Keyboard Shortcuts You Need to Know
Regular readers know of my love for keyboard shortcuts. And who can blame me? When I'm typing along in, say, Word or a blog tool, the last thing I want to do is reach for the mouse. Totally interrupts my workflow. (We writer types are all about the workflow.)
Of course, there are times when I need to select, copy, cut, and/or paste text--all functions that would seem to mandate a little mouse action. But no: You can accomplish all those tasks with a few simple keyboard shortcuts. These may seem old and obvious to some users, but trust me: Not everybody knows them.
These shortcuts work in just about every text editor known to humanity, from Word to WordPad to WordPress.
Ctrl-Shift-Right Arrow: Selects the word immediately to the right of the cursor.
Ctrl-Shift-Left Arrow: Selects the word immediately to the left of the cursor.
Ctrl-Home: Selects all text from the cursor's current position to the beginning of the line.
Ctrl-End: Selects all text from the cursor's current position to the end of the line.
Ctrl-C: Copies selected text to the clipboard.
Ctrl-X: Cuts (i.e. temporarily deletes) selected text and copies it to the clipboard.
Ctrl-V: Pastes whatever text has been copied to the keyboard.
Once you master these shortcuts, I guarantee you'll find yourself working much more quickly in Word and similar programs. So put down that mouse and keep your hands on the keys where they belong.
Launch Apps in a Flash With Windows-Key Shortcut
So help me, I'll always be a fan of Windows' Quick Launch toolbar. I showed you how to do endow it with a handy Windows Explorer icon, and I've also told you how to switch to big, Windows 7-style icons.
Today, one last Quick Launch tip--one that's sure to appeal to keyboard-shortcut nuts like me. Once you've enabled the Quick Launch toolbar, a single click of any icon is all to takes to launch that program. But did you know that each icon is automatically assigned a number and corresponding Windows-key shortcut?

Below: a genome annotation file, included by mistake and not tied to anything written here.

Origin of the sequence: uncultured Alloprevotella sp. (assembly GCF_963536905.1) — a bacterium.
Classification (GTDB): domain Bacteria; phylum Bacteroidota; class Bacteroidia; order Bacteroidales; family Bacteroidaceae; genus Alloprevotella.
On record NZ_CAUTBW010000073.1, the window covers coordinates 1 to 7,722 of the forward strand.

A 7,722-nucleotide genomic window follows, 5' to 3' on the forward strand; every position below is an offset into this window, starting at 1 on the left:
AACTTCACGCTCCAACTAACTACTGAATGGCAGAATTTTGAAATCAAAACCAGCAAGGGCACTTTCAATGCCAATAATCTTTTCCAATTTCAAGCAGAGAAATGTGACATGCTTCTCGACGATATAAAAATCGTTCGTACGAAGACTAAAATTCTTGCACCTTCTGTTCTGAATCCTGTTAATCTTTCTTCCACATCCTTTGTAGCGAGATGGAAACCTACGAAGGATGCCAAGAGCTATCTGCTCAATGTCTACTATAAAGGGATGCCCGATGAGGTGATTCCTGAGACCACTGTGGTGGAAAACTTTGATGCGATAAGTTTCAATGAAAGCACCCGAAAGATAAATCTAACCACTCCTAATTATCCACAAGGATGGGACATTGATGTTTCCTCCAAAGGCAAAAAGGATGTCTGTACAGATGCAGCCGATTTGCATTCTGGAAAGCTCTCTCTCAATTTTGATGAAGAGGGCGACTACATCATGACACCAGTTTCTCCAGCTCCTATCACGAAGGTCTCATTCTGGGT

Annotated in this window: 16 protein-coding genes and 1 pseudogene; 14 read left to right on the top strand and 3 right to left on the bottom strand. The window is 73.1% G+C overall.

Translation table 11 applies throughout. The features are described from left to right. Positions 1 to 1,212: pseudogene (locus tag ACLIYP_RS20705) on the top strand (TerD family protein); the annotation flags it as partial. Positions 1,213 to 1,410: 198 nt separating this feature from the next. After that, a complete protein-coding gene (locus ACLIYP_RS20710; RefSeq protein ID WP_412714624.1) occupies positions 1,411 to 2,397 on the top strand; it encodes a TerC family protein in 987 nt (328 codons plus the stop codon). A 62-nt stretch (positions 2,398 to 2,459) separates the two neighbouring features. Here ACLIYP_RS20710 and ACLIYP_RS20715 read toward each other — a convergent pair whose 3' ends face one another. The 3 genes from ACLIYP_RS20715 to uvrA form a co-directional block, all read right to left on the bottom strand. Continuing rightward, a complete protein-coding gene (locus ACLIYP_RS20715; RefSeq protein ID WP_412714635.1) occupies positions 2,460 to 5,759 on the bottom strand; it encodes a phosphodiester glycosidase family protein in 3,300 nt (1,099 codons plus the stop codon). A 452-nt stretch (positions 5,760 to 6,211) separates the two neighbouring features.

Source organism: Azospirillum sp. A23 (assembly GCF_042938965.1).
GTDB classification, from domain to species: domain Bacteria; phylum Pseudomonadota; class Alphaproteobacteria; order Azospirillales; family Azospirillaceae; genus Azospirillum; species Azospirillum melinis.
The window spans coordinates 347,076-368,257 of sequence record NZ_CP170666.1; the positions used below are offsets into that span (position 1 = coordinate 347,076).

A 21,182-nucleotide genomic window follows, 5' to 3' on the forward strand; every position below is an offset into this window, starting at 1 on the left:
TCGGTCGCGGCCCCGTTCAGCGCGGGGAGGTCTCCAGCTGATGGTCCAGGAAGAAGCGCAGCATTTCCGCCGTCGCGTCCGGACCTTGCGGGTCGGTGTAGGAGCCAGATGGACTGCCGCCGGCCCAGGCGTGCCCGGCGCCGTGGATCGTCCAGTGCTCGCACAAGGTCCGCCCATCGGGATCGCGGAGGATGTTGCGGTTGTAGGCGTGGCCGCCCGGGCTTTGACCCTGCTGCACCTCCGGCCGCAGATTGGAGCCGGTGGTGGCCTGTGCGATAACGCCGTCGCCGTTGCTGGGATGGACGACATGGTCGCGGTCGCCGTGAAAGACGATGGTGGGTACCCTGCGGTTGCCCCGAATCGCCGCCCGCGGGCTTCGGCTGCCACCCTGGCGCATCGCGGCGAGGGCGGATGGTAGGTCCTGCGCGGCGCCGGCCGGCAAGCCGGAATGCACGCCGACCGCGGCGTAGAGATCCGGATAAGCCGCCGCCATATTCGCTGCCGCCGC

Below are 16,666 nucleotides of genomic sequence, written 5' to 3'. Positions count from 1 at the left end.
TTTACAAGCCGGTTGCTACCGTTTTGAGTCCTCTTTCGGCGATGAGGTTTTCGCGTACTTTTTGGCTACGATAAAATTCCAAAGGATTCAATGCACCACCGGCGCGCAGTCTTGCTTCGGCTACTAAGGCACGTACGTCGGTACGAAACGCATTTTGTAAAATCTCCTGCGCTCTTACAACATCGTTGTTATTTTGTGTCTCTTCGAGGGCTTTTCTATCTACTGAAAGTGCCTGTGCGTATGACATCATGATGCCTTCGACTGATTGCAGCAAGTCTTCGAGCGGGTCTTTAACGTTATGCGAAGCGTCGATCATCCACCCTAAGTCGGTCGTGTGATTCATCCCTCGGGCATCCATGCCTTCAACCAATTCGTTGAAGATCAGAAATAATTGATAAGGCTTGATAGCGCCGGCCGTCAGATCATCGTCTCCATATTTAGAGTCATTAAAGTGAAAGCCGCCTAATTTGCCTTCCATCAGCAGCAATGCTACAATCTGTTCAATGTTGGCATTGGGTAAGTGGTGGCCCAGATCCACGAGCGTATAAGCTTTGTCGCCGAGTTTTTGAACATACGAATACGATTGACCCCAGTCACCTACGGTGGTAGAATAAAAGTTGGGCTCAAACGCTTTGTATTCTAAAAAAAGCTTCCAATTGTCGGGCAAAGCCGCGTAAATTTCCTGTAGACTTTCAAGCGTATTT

For example, the first icon in the toolbar (the one closest to the Start button) is linked to "1." So by pressing Windows-1, you can launch that program right from your keyboard. Pressing Windows-2 is like clicking the second icon, and so on.
This tip works for icons 1 to 9. If you already have Quick Launch enabled, give it a try. If not, see either of the aforementioned tips to find out how to do so.
Stop Accidental Touchpad Touchesg
Raise your hand if this has happened to you: You're typing along on your laptop, when suddenly you look up and see that your cursor has jumped somewhere else in your document, resulting in seriously fouled-up text.
That maddening occurrence is usually the result of accidentally brushing the touchpad with your thumb, relocating the cursor in the process. One option is to plug in a USB mouse, but even that doesn't always do the trick: Some laptops leave the touchpad enabled even when there's a mouse present.
Fortunately, by delving into Windows' Mouse settings, you may be able to find a fix. Unfortunately, different laptops have different touchpads and touchpad drivers, so the solution isn't universal.
Start by opening the Control Panel and then double-clicking Mouse. If you see a Device Select tab, click it and enable Disable TouchPad when USB pointing device is present.
No such option? On my Acer Aspire One, which runs Windows XP, I had to click the Device Settings tab, then the Settings button, and then pore through Synaptics' extensive touchpad options. I found what I needed in Sensitivity, PalmCheck: By moving the slider closer to Maximum, the touchpad becomes more resistant to accidental brushes while typing.
On a Vista notebook, I found a Tapping tab in the Mouse Properties window. There, I enabled "Tap off when typing," which keeps the touchpad from recognizing taps while I'm typing. If your laptop doesn't have this option, look for something similar.
Recently I reviewed the Samsung Q310 laptop and found a feature to love: a function-key toggle that turns the touchpad on and off. It doesn't get easier than that. Hey, laptop manufacturers: steal that feature!